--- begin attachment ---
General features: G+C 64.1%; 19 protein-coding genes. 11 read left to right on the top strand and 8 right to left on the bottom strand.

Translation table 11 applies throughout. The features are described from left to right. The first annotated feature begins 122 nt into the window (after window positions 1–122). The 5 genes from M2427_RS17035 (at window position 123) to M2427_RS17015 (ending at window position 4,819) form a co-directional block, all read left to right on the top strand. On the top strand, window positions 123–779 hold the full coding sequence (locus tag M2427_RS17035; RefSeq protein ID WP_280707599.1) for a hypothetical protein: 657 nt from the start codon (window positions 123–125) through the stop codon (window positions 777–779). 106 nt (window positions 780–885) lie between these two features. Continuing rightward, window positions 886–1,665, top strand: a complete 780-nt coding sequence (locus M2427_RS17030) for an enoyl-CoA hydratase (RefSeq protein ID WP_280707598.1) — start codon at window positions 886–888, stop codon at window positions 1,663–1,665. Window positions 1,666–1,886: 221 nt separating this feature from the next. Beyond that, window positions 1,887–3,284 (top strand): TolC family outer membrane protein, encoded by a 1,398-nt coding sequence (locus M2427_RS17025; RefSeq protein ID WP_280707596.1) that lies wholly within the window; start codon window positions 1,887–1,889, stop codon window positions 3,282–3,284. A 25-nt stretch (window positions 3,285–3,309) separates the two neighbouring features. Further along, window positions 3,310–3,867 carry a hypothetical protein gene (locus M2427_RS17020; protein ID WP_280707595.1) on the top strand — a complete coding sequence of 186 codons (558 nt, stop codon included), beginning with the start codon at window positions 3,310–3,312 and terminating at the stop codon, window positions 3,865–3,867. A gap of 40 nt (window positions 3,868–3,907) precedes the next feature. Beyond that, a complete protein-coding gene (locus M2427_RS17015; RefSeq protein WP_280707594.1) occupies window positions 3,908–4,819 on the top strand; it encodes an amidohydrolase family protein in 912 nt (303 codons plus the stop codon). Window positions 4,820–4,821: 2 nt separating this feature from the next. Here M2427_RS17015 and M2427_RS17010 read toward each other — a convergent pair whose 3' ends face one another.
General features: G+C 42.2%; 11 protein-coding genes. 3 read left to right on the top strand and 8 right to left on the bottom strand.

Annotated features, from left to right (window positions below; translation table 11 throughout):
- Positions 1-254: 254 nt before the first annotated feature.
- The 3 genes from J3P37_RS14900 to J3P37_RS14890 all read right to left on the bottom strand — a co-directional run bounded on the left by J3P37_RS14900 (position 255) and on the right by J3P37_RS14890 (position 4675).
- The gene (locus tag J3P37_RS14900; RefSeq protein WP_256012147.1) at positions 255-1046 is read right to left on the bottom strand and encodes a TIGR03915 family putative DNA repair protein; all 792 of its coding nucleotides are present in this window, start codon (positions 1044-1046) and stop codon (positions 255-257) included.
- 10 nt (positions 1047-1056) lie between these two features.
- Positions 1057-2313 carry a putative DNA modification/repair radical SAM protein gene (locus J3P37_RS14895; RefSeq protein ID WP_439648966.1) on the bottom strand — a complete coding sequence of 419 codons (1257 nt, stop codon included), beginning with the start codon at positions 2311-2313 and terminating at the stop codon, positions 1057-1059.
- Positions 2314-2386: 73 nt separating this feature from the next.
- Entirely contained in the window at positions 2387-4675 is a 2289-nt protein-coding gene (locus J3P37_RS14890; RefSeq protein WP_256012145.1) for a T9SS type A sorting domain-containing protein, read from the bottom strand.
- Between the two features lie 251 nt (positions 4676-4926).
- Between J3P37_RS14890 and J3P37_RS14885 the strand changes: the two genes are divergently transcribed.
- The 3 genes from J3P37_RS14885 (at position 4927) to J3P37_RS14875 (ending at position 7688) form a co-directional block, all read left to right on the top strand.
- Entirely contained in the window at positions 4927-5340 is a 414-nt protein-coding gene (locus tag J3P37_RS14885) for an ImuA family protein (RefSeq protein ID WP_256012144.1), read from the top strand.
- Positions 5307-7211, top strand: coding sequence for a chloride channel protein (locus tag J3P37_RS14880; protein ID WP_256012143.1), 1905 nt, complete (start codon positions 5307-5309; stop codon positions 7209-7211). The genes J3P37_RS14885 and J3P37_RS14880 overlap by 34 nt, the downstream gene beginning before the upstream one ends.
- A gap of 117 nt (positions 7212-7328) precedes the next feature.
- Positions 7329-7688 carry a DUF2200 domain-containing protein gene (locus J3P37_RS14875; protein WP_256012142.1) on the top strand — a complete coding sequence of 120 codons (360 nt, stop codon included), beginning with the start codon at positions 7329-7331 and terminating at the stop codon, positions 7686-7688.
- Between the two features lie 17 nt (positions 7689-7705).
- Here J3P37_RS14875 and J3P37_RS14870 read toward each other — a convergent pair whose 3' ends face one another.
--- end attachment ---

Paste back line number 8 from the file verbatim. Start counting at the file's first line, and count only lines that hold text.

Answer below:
- 10 nt (positions 1047-1056) lie between these two features.